Parental Rights & Public Education
Parental rights advocates believe parents should have authority to determine what, when, where, and how information is taught to children in schools. School rights advocates argue that education cannot be tailored to meet every parent's individual instructions and goals. State governments are responsible for ensuring that the educational needs of children are met, but in recent years, the federal government has become influential in shaping school standards. Many lawsuits involving parental rights in public schools have been decided by American courts. The complexity of the issue poses a continual challenge for families, schools districts, and the nation's legal system.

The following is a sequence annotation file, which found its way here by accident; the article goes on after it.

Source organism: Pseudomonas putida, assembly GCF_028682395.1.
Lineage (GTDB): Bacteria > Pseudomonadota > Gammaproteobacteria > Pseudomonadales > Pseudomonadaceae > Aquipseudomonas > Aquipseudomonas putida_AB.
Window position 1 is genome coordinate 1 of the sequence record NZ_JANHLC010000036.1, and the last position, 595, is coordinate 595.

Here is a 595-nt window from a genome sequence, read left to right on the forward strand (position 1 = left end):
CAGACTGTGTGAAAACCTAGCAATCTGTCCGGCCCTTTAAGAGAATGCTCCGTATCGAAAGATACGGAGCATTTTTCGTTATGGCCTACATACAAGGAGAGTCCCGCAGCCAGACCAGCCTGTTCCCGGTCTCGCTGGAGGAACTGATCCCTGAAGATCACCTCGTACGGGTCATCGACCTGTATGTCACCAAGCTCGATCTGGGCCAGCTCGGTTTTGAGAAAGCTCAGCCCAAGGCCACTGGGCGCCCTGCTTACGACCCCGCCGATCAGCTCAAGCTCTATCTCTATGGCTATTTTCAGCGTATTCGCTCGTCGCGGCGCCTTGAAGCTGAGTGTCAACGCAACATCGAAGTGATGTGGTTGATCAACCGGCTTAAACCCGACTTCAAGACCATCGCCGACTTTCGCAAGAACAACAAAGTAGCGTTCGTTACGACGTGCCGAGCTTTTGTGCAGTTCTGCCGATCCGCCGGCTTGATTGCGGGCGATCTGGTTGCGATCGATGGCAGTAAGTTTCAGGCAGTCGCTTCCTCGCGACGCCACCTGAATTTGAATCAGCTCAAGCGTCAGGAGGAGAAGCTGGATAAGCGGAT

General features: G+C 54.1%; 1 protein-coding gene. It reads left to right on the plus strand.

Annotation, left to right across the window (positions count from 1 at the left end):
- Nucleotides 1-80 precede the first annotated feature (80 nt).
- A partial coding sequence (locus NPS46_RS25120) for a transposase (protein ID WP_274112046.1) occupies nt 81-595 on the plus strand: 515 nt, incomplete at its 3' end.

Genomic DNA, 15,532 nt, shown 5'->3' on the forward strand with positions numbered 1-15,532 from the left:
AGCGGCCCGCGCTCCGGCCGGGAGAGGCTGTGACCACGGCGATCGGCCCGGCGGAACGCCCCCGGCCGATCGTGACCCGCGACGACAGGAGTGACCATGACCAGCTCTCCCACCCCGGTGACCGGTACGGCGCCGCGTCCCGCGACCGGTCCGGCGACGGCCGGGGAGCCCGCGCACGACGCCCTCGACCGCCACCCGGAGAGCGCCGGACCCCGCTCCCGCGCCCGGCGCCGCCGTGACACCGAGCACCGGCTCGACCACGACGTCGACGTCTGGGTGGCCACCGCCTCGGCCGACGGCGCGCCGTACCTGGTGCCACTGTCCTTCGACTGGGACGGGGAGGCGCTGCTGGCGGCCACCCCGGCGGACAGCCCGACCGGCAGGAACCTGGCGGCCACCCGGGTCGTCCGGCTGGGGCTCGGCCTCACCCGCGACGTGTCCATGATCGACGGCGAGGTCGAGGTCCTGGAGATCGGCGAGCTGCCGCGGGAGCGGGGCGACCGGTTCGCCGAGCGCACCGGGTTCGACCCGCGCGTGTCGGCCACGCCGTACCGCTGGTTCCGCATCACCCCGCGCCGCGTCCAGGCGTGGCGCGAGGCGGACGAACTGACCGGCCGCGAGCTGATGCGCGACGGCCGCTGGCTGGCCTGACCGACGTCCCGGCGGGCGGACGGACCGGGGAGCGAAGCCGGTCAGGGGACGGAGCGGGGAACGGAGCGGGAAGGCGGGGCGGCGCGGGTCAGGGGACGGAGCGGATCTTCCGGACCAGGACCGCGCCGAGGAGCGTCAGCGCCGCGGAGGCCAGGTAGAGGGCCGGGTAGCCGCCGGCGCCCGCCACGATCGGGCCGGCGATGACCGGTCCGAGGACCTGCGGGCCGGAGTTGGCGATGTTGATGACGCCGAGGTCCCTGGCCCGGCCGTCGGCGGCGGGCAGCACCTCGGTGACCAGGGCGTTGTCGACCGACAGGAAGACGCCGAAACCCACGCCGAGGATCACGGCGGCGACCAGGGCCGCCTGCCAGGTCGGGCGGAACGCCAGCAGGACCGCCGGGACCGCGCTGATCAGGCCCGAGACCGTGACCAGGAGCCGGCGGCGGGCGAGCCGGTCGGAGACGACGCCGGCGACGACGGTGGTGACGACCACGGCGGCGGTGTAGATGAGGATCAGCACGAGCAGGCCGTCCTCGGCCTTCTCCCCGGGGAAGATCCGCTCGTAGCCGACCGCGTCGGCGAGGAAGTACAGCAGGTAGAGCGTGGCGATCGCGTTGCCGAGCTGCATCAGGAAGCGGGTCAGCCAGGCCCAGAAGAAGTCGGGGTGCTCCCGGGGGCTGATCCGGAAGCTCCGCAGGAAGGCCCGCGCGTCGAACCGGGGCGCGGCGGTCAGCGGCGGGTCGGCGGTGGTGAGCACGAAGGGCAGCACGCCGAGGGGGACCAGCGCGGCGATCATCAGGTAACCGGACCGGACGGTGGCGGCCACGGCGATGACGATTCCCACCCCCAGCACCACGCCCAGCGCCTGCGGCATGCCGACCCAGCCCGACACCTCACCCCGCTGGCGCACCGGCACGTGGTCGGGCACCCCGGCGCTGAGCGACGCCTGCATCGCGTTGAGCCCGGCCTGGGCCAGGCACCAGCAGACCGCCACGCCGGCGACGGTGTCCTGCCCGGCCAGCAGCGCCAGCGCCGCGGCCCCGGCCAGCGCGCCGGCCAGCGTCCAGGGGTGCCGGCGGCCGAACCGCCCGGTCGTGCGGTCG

Keywords Advocate; Curriculum; Due Process; First Amendment; Fourteenth Amendment; Parent Rights; Psychotropic drugs; Referendum; Right; School Rights
The American public school system is responsible for creating safe learning environments in which children can expand their knowledge and skills. Approximately 50.1 million students attend public schools each day; they come from a variety of religious, cultural, educational, and economic backgrounds. Most adults agree on the importance of providing children with quality instruction designed to produce well-informed, contributing members of society. However, establishing consensus on what knowledge is, how knowledge should be communicated, and who is entitled to receive knowledge has been debated in the United States for centuries.